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Owners are getting edgy about off-market deals, says Sturner.

Long known as the master of the preemptive bid and for his ability to coax owners to sell him buildings off-market, Murray Hill Properties' principal, Norman Sturner, expressed at a recent NRC luncheon how difficult it is getting lately to employ such techniques--typically used by investors hoping to bag a highly contested asset at just below the stratospheric pricing a bidding war is sure to produce. With some amazement still detectable in his voice, Sturner recalled his failed bid for the class A trophy 230 Park Avenue in October 2005.

After coaxing his investors to back him on a $660 million offer in the later rounds he was sure would take the deal off the table, Sturner was met instead with the news that the crown prince of Dubai, Sheikh Mohammed Bin Rashid Al Maktoum, had swept the property away for $705 million, an amount none of the many vying bidders could possibly trump.

The deal--which a source familiar with the transaction said will produce almost no cash flow for the Sheikh because of the size of the mortgage--came as a startling example of the might of petroleum dollars. But in a recent conversation with REW, Sturner revealed that, regardless of the prolificacy of that class of investors for whom it seems money is no object, he expects to continue to be able to grab properties in off market or pre-emptive deals.

In fact, Sturner revealed that he now has another prominent property in his sights, declining of course to go into details so as to prevent other potentially interested buyers from swooping in.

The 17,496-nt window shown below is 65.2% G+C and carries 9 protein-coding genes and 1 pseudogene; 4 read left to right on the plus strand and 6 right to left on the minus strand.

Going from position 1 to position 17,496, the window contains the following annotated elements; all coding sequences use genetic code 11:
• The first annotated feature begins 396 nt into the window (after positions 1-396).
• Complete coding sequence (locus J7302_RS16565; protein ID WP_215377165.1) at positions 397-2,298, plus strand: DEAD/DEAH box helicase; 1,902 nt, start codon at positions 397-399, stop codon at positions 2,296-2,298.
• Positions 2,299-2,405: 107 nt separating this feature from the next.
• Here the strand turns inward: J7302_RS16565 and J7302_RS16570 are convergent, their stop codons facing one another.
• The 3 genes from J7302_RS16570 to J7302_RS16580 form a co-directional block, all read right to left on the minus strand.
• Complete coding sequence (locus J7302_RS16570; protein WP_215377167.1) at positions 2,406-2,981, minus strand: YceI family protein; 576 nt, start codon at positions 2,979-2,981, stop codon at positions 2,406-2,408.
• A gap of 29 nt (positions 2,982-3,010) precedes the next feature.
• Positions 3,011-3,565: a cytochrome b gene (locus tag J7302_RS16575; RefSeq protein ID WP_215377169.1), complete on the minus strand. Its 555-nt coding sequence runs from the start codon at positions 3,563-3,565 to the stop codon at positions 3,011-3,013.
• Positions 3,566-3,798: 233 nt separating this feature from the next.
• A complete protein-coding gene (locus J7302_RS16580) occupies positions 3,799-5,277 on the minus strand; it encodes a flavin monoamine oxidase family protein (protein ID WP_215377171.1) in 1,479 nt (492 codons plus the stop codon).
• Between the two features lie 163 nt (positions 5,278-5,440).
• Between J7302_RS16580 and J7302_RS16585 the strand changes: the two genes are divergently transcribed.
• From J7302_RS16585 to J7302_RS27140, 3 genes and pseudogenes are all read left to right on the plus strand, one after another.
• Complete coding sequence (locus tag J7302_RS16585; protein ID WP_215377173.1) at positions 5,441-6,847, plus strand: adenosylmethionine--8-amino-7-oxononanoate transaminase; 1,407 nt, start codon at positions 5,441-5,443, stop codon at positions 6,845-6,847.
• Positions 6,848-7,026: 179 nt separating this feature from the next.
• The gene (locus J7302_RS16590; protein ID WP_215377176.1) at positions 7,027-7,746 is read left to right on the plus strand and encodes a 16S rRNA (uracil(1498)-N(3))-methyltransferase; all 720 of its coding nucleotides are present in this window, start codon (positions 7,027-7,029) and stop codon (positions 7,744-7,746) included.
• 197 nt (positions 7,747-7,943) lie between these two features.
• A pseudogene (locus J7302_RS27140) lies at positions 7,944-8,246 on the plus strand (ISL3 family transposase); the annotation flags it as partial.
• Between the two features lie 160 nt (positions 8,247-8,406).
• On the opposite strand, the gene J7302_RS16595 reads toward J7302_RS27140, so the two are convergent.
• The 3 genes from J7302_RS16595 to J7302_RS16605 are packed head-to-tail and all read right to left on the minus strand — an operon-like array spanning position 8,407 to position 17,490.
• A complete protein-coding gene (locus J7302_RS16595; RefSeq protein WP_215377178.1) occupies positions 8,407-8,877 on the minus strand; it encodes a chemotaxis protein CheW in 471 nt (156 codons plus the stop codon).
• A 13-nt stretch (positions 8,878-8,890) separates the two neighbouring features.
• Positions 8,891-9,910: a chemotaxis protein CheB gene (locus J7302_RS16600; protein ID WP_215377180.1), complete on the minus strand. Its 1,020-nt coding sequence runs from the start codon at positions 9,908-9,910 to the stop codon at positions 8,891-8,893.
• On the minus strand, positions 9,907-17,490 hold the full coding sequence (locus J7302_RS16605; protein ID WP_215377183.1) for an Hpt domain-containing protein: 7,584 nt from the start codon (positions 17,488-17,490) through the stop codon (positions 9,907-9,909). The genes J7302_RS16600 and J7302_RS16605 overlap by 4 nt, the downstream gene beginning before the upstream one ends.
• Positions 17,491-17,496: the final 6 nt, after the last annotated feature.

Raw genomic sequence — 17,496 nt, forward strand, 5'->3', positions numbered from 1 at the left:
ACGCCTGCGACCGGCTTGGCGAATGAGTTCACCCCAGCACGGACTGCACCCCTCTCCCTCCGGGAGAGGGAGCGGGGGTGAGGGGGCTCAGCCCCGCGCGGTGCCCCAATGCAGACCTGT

Sturner's last such acquisition came in his purchase of architectural gem 450 Lexington from Shorenstein Properties in April 2005 for $400 million in an off-market deal many investment sales brokers considered a steal.

In describing the attractiveness of off-market transactions to the seller --despite the reputation that they often don't yield peak values--Sturner said that many owners are leery of the way in which sales books, which are put together by the brokers working on the deal and disseminated to potential buyers, so thoroughly expose the normally secret workings of a building.

"Everything is in the book and many sellers don't want to open up their bathrobe like that," Sturner said.

"Brokers get to see everything and before you know it, they'll be approaching a tenant just before that tenant is ready to renew offering a better deal right around the corner. Tenants get to see other tenants' rents and, all of a sudden, you'll have a guy complaining that someone on a higher floor pays less than he does."

"Owners are very nervous to do that because if for any reason they have to take it back off the market, now the whole world knows what's wrong with the building."

Acknowledging the preference many owners still have for a formal bidding process, Sturner has turned some of his focus away from Manhattan to areas where the competition is not quite as fierce and bids can more easily be won.

Murray Hill Properties is currently bidding on a roughly 500,000 s/f office building in Northern Westchester owned by Steve Witkoff.

"It's a great building and it's not a beauty contest with the Sheikh," Sturner said.

"I won't chase and if that means sitting on my hands I'll do that. I'd prefer to go to Westchester."
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Title Annotation:Norman Sturner
Author:Geiger, Daniel
Publication:Real Estate Weekly
Geographic Code:1USA
Date:Feb 8, 2006
Words:561
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